The Ministry of Defence (MoD) has announced a new initiative described as “the most radical transformation programme in over 20 years” for the British Army, with the use of advanced technology a key pillar.
The Future Soldier programme is a modernisation exercise aimed at equipping the Army with the capabilities it needs to address global next-generation threats. The programme will be supported by an investment of £8.6bn in equipment over the next 10 years, bringing total equipment investment to £41.3bn for the coming decade.
With the objective of positioning the Army as a “globally engaged fighting force”, the programme will focus on emerging technologies and cyber capabilities. Described as an “evolutionary step”, the MoD anticipates the move will bring a number of changes to how the Army operates its structure, workforce and technology, and make it a more agile organisation.
“Future Soldier is reinforced by the ambition outlined in the Defence Command Paper to transform the Army into a more agile, integrated, lethal, expeditionary force,” said defence secretary Ben Wallace.
“Our Army will operate across the globe, equipped with the capabilities to face down a myriad of threats from cyber warfare through to battlefield conflict,” he added.
According to the MoD, one of the initiatives under the programme on the modernised warfighting front is an Experimentation and Trials group, which will be established in 2022.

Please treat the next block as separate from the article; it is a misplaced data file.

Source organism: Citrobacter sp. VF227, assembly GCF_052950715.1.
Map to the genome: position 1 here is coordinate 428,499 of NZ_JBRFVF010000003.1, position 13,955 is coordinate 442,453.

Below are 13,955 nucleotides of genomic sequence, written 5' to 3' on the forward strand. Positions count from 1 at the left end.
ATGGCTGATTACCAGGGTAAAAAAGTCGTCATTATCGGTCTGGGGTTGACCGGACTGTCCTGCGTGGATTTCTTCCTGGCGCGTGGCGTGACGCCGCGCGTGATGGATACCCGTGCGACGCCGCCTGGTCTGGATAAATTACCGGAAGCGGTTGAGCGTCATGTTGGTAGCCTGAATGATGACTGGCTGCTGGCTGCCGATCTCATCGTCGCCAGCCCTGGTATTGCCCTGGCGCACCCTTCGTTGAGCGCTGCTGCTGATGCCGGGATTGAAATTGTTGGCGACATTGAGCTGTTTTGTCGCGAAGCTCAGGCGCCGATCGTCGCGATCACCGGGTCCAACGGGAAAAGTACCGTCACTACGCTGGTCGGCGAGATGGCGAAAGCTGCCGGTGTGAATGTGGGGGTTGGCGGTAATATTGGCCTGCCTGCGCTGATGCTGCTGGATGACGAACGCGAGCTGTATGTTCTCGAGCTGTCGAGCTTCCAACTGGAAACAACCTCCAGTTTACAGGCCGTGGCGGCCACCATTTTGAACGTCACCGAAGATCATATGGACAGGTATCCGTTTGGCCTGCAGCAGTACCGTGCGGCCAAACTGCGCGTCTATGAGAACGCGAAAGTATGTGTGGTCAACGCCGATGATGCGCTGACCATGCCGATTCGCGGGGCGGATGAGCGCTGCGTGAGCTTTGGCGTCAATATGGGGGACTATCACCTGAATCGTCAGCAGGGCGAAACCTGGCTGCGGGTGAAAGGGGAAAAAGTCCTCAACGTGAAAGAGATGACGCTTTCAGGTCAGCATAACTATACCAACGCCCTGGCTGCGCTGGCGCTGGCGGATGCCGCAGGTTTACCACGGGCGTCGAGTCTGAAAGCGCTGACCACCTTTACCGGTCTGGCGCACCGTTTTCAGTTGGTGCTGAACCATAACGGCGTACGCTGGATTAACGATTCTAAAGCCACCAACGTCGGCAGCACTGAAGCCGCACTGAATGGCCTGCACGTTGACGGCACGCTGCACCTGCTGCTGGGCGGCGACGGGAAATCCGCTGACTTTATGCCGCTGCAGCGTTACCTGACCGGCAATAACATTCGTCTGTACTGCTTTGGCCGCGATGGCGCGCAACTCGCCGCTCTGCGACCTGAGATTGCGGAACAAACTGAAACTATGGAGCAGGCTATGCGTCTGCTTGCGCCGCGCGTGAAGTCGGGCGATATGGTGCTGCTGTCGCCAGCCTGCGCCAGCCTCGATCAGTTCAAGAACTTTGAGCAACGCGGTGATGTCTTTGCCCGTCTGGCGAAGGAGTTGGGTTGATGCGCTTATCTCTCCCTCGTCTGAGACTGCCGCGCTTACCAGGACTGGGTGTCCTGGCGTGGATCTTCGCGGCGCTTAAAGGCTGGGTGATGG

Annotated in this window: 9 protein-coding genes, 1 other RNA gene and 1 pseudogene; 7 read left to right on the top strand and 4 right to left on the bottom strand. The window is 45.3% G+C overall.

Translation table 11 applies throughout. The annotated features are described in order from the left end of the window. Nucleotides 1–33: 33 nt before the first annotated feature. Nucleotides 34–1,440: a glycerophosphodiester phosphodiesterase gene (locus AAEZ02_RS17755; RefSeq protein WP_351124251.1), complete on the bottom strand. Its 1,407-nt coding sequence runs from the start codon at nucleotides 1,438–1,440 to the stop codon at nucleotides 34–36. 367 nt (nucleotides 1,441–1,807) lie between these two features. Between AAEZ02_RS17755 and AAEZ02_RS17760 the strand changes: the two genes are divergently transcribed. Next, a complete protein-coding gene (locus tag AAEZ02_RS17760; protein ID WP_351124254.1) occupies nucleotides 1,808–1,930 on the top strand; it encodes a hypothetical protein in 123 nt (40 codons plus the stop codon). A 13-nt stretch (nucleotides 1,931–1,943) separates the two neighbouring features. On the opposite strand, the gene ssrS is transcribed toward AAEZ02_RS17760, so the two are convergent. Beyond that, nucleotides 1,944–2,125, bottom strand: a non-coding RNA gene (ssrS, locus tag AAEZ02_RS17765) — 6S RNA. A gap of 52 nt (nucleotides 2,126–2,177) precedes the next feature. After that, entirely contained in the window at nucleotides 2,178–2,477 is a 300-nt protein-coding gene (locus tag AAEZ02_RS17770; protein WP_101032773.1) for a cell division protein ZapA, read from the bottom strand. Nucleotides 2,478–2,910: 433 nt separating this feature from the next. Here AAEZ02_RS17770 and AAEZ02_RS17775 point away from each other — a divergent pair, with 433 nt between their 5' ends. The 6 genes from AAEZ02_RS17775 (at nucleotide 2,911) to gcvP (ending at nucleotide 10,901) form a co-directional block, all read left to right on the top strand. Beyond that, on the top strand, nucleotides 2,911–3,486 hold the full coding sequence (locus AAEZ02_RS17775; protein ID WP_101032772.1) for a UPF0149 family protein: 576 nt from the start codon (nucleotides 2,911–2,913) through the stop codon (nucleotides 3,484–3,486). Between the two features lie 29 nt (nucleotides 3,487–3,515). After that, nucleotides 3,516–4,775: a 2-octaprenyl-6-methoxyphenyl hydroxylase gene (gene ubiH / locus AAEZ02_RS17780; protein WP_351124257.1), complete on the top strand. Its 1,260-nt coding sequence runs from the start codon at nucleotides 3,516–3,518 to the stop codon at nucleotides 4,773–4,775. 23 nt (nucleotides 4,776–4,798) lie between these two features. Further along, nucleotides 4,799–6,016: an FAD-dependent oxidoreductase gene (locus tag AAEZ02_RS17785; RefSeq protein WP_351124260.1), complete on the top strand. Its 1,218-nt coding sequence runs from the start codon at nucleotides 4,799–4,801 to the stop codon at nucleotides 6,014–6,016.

The unit will lead on trialling new technologies and integrating them into how soldiers fight and operate. To support its activities in technology and innovation, the Army will receive a “significant” R&D funding boost.
In addition, the transformation programme also includes a plan to launch a Soldier Academy and a new career management system that is “fit for the digital age”.
The Army’s transformation programme follows the announcement of the MoD’s 10-year digital strategy in July 2021, which focuses on creating a digital backbone and enabling the department to exploit data and innovation.
The strategy includes plans to establish a “digital foundry”, a federated ecosystem of digital innovators and developers, including a defence-specific artificial intelligence centre, with the aim of creating a “unique digital exploitation capability for all of defence”.
Earlier this month, the Royal Navy announced a £100m, 13-year contract to develop radar detection capabilities, which was described as a “generational leap” in the UK’s electronic warfare capabilities.
Also this month, controversy emerged in relation to the use of next-generation technology to support warfare, as a government minister refused to rule out the future use of lethal autonomous weapons amid calls for regulation for new technologies in the area.